Mines-bodies: a performance ethnography of Appalachian coal mining Public Deposited

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  • March 21, 2019
  • Harvey, Hannah Blevins
    • Affiliation: College of Arts and Sciences, Department of Communication
  • From November of 2003 to the present, I have gotten to know a group of primarily disabled coal miners in southwest Virginia. Their stories are powerful, poignant, and deeply embedded in the ambiguities of daily living with death in the mines. The complex web of social and kinship networks, body politics, and economic in/stability is wound around one substance, coal, and their daily doing of working in the mines, even as that same work has un-done these miners through severed limbs, dis-abled bodies, and the psychological wounding of watching loved ones become crushed in mining rock falls. Their richly-textured stories are often silenced under dominant narratives of Appalachians as either "simple and stupid" or "dirty and dangerous." This dissertation cross-connects the politics and poetics of southern Appalachian coal mining culture by asking: How is Appalachian coal mining culture in southwest Virginia performed as an intimate relationship with the body of the mines (or, the "mines-body")? I first ground the reader in the context of southern Appalachian cultural history, an abject and Othered region I figure as a postcolonial space. I then investigate miners' unique understanding of the mines as having a living body, character, and language. This configuration of mining space as a body is central to miners' conceptions of their work, the ways they negotiate and construct their own identities in relation to the mines, how they cope with the daily dangers of their work, and how they later deal with disability as separation from a community of other miners and from the mines with which they have formed a sustained relationship. The dissertation highlights women miners' narratives of subjugation, sexual harassment, and empowerment, in addition to the often silenced narratives of disabled miners with black lung who literally have no breath with which to speak against those who unjustly deny them compensation or disability status. iv My research culminated in the original live performance Out of the Dark: The Oral Histories of Appalachian Coal Miners (DVD archive included). I conclude with reflections on the collaborative process and impact of this embodied performance as scholarship and activism.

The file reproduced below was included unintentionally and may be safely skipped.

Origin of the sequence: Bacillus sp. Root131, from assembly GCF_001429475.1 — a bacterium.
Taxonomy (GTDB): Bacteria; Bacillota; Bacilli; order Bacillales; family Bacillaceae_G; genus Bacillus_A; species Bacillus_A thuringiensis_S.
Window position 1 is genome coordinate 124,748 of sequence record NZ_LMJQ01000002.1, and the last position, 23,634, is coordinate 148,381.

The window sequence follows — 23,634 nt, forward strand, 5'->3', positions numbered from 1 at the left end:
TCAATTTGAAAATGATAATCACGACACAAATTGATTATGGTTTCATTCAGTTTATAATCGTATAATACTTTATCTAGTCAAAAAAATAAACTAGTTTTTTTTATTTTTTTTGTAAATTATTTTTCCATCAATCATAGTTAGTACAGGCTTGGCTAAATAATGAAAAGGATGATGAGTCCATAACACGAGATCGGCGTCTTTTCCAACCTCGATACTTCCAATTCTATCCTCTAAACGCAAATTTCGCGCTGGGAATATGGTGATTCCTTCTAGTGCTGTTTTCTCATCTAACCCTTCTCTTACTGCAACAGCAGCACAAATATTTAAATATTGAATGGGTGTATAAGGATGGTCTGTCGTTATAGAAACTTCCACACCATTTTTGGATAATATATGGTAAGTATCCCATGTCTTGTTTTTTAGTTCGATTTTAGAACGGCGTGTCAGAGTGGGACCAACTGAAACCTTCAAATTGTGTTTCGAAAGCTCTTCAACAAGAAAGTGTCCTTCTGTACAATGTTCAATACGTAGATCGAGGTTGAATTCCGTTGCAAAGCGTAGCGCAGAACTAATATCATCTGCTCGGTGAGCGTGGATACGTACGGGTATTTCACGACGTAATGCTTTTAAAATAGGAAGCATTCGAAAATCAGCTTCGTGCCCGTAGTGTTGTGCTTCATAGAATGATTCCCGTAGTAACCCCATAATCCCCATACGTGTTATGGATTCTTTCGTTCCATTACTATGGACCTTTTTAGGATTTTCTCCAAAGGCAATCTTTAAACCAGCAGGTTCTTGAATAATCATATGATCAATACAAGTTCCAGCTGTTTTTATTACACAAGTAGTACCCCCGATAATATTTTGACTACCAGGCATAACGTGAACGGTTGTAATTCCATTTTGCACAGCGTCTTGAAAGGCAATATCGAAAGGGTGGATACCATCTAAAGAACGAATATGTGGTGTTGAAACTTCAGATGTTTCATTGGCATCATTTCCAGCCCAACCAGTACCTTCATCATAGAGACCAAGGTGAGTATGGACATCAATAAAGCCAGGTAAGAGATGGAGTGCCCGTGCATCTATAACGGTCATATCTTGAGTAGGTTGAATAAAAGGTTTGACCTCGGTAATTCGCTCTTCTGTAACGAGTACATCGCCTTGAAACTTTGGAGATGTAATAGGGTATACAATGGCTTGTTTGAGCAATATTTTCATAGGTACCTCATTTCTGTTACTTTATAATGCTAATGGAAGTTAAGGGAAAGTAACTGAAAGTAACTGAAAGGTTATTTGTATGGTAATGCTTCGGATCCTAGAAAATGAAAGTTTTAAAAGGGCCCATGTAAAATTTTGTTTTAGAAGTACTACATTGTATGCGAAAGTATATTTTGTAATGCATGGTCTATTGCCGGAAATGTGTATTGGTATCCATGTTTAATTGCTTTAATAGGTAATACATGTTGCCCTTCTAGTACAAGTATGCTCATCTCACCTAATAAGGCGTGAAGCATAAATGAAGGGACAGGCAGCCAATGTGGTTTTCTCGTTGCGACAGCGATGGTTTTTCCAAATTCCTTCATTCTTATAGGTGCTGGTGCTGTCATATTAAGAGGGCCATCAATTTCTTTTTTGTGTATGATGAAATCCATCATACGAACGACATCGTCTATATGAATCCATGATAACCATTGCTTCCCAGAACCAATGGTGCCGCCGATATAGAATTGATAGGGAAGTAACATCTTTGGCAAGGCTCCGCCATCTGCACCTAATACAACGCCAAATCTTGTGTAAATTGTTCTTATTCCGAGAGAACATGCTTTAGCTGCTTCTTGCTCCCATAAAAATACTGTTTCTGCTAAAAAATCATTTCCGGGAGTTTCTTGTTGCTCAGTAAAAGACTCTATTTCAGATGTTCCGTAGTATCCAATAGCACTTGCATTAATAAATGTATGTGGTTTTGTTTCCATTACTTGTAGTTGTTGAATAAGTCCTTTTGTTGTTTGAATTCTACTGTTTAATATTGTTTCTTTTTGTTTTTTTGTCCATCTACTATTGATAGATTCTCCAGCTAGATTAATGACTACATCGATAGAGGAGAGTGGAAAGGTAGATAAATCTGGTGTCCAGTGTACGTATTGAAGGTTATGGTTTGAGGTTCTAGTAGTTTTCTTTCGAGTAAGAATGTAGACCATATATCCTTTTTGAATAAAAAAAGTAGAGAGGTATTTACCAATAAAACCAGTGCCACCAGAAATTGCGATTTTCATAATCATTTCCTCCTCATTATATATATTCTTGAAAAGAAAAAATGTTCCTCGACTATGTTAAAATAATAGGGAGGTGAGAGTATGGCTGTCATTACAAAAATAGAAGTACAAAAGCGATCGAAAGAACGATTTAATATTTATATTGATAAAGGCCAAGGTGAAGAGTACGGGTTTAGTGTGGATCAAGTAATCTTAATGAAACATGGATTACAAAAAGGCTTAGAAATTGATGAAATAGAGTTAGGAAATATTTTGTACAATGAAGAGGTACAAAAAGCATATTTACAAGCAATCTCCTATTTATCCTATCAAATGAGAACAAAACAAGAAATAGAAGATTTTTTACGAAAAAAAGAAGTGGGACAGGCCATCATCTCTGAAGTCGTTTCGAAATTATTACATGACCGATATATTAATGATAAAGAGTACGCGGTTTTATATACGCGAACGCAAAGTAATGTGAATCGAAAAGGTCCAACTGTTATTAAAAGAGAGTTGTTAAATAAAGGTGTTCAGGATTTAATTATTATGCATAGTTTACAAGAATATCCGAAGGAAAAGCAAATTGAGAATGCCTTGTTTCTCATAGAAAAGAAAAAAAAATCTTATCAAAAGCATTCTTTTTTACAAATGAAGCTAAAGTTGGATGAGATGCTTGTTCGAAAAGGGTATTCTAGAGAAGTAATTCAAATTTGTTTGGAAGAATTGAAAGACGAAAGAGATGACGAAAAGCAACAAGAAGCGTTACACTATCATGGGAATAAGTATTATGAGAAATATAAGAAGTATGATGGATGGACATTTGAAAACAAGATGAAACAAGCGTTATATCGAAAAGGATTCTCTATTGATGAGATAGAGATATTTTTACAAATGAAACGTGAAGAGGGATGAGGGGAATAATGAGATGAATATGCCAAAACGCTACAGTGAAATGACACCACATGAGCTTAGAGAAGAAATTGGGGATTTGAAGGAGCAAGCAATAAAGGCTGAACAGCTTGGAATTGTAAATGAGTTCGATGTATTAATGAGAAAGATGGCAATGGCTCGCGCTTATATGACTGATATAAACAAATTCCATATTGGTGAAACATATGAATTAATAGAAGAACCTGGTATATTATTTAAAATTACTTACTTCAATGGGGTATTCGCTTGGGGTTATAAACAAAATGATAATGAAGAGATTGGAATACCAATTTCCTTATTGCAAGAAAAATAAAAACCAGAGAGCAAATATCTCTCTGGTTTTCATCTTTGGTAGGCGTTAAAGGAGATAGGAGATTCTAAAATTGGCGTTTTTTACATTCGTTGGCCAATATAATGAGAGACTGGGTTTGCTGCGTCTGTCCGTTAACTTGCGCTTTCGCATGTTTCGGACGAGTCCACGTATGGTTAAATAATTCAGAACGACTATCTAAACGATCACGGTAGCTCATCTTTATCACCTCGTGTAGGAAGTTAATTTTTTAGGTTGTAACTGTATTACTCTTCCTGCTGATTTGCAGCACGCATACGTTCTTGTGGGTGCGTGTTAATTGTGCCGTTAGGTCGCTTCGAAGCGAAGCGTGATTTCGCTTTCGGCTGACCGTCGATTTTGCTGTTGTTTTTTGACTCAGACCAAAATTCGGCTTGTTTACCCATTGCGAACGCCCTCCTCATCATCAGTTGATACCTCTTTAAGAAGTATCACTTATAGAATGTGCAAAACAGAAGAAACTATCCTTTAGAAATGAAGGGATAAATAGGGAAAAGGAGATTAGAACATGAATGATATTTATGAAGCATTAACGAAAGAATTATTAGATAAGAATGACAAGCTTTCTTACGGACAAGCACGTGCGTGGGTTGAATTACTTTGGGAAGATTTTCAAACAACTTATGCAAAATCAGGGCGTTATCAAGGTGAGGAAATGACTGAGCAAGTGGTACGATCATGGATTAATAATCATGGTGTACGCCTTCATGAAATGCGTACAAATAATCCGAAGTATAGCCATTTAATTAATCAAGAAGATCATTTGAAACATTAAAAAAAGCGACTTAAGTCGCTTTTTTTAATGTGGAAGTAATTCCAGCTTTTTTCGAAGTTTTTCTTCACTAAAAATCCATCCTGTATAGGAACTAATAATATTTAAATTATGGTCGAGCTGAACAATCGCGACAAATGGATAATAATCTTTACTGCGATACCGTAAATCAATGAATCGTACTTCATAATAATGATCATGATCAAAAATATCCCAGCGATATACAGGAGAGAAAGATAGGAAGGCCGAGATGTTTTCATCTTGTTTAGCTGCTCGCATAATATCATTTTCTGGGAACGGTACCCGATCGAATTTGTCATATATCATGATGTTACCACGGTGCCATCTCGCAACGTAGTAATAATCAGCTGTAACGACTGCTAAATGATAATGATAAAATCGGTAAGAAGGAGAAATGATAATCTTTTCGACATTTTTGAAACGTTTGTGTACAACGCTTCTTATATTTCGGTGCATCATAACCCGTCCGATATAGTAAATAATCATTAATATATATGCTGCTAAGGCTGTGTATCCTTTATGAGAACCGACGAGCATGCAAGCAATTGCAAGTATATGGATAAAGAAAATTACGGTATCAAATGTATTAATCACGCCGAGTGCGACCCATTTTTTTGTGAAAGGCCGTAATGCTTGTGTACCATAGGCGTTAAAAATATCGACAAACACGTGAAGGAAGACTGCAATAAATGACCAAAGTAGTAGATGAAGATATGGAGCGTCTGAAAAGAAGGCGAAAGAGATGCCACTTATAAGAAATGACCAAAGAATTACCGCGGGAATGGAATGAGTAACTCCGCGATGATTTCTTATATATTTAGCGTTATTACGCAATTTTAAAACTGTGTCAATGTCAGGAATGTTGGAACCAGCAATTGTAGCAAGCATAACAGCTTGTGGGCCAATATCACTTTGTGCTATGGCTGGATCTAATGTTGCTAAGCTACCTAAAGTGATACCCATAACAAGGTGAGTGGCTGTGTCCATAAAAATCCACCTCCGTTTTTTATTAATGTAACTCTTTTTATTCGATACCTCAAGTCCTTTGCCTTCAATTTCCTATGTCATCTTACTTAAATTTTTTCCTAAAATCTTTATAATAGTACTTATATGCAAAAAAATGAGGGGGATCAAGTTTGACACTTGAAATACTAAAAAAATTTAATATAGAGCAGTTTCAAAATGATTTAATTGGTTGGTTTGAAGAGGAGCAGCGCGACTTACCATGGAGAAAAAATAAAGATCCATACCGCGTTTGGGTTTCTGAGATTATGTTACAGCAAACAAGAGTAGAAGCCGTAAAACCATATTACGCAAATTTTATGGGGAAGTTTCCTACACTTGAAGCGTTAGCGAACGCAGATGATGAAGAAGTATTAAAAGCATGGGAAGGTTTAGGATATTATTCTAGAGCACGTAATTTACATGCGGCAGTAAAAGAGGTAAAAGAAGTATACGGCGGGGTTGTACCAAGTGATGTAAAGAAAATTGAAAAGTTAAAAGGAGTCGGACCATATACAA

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  • In Copyright
  • Madison, D. Soyini
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  • University of North Carolina at Chapel Hill
  • Open access

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